Self Imposed Stress

In this paper, the focus will mainly be on the medical stresses experienced in flight that are self-imposed. The effects of drugs and alcohol on the ability to make decisions will also be discussed. Most pilots experience medical stresses during flight but the most surprising thing is that they could have avoided this complications. The reasons that one exposes him or herself to such situations differ depending on the individual but the end result is the same: putting lives in danger.

The common mistake done by the pilots is taking on a very heavy workload and then using stimulants to help them cope.

The body takes care of itself naturally but when placed in an environment where it cannot do this it becomes unable to function properly. To deal with this, pilots tend to use stimulants which are a short time remedy. This tends to very dangerous for them and their clients or co-workers yet it can be avoided. The other problem is that they self-diagnose, treat and prescribe for themselves medication that may not be appropriate for their working conditions.

In the book “Basic Flight Physiology” (Reinhart R. O. 1996), the author discusses different scenarios that a pilot can find him or herself in that can affect the physiological balance causing malfunctions of the body and brain. In chapter 9 of the book, he starts with an example of Joe whose lack of sleep coupled with the use of coffee and cigarettes almost causes him to have an accident. He is impaired due to the overuse of the body beyond its normal capacity and hence the body rebels.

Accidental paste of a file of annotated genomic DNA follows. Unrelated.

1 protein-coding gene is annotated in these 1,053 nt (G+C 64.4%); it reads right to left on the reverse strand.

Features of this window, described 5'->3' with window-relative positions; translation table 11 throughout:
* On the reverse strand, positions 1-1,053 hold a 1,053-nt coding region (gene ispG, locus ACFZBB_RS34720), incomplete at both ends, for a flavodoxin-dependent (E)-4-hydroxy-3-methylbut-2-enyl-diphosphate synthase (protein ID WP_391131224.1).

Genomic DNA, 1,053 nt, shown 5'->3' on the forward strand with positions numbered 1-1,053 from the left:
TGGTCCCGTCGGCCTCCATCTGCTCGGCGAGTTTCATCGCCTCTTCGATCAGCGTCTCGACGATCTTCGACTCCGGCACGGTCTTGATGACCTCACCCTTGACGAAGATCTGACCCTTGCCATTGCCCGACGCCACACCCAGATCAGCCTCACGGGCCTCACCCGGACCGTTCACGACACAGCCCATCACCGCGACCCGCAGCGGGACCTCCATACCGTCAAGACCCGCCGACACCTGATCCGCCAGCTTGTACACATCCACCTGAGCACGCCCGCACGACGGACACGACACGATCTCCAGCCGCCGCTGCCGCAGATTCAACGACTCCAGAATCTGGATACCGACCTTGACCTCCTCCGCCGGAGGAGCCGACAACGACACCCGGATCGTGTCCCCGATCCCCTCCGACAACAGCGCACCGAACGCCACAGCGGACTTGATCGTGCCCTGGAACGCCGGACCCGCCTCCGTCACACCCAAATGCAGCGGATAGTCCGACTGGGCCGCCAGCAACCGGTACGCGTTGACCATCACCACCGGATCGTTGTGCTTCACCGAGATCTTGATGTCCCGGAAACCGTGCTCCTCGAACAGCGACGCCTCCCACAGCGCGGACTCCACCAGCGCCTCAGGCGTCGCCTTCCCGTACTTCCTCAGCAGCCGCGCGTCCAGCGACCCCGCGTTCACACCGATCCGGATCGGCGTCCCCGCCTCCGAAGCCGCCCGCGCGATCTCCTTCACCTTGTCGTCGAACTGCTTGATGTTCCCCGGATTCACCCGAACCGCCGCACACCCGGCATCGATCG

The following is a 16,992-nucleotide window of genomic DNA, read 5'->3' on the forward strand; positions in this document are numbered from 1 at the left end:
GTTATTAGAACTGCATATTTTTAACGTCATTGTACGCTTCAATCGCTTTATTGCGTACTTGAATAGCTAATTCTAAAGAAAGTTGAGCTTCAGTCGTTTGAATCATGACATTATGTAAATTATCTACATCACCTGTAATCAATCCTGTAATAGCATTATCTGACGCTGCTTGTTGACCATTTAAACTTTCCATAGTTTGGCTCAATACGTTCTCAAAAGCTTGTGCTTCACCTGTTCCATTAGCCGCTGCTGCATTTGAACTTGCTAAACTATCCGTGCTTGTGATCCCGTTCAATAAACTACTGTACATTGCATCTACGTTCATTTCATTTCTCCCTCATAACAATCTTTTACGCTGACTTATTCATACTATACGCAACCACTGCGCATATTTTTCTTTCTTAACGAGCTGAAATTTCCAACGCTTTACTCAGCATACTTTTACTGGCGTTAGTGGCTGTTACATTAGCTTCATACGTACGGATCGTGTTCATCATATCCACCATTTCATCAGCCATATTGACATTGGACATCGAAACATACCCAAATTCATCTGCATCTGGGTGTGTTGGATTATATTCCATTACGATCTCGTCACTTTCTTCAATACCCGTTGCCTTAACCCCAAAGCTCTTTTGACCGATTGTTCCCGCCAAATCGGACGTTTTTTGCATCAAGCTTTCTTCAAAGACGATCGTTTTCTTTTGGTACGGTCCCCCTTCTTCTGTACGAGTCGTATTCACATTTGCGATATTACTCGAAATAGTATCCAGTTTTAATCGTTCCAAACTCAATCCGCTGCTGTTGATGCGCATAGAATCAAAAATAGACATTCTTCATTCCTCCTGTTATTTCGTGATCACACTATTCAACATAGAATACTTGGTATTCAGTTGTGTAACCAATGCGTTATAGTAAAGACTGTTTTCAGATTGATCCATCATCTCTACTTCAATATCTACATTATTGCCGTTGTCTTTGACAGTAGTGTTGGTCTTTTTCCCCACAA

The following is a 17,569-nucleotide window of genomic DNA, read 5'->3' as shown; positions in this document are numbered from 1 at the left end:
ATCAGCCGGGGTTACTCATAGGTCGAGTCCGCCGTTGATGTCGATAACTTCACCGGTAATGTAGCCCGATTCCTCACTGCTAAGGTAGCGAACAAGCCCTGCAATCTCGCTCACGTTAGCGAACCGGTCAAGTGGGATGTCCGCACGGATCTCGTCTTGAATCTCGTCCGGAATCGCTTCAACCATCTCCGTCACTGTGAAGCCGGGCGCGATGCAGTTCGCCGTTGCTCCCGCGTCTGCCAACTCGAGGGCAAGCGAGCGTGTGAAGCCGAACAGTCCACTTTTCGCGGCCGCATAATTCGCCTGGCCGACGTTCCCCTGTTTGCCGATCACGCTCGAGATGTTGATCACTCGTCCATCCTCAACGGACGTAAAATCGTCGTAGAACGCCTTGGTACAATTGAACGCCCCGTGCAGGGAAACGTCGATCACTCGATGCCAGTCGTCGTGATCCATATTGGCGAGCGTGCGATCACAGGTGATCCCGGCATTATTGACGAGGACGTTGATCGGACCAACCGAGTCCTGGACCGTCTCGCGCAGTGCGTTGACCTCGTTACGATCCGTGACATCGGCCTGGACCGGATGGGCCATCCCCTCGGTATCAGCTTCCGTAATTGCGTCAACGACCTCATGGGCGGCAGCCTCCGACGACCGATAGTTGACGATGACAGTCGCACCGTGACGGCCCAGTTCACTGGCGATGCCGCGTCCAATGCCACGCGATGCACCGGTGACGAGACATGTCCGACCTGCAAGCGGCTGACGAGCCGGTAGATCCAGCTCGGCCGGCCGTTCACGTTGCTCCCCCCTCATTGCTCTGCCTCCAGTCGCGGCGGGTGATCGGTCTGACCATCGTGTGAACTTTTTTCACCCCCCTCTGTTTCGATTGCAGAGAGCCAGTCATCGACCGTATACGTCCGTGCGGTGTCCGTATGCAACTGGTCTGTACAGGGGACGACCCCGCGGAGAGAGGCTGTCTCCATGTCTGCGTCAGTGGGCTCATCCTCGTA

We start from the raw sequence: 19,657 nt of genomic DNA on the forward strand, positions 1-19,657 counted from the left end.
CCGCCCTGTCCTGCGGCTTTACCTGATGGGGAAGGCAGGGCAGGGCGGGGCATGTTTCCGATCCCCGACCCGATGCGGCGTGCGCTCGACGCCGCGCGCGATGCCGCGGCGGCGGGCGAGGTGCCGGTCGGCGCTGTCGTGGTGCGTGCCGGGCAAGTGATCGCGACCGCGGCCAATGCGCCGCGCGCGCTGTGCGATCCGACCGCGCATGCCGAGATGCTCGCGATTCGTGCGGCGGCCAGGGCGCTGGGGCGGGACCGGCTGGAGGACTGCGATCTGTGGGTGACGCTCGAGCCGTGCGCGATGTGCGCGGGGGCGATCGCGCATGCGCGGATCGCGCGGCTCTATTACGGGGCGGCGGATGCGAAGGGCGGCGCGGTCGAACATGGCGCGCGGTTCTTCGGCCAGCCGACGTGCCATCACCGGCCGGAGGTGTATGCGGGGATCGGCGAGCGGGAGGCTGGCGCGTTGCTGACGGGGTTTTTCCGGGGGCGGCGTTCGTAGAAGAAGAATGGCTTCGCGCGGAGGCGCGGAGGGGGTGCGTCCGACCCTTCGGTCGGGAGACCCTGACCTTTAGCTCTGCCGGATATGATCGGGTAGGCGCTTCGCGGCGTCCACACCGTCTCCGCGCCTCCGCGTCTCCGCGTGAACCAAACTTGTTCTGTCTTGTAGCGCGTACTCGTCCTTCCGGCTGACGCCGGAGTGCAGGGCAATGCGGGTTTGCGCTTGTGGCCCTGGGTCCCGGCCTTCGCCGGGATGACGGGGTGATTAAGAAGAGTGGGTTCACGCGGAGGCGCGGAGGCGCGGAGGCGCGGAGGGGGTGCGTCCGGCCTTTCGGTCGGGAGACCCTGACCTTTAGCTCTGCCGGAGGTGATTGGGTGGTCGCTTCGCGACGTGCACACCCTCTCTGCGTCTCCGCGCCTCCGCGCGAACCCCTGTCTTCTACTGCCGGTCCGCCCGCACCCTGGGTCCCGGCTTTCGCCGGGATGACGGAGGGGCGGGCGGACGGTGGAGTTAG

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He acknowledges that some conditions are caused by environmental factors but that some are man-made.

Self Imposed Stress Definition

It is important to note that the flight environment is different from the ground environment and hence medication that can be used safely while on the ground may have a different effect when used in a flight environment causing self-imposed medical stresses. These can be summed up in the acronym DEATH (Drugs Exhaustion Alcohol Tobacco and Hypoglycemia). Although there are other causes of stress like problematic relationships, these are the major ones. The effects of the use and presence of any of these factors depends on an individual and this leads to controversy over how much they affect the physiological wellbeing of a pilot.

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Self Imposed Stress. (2019, Dec 05). Retrieved from

Self Imposed Stress
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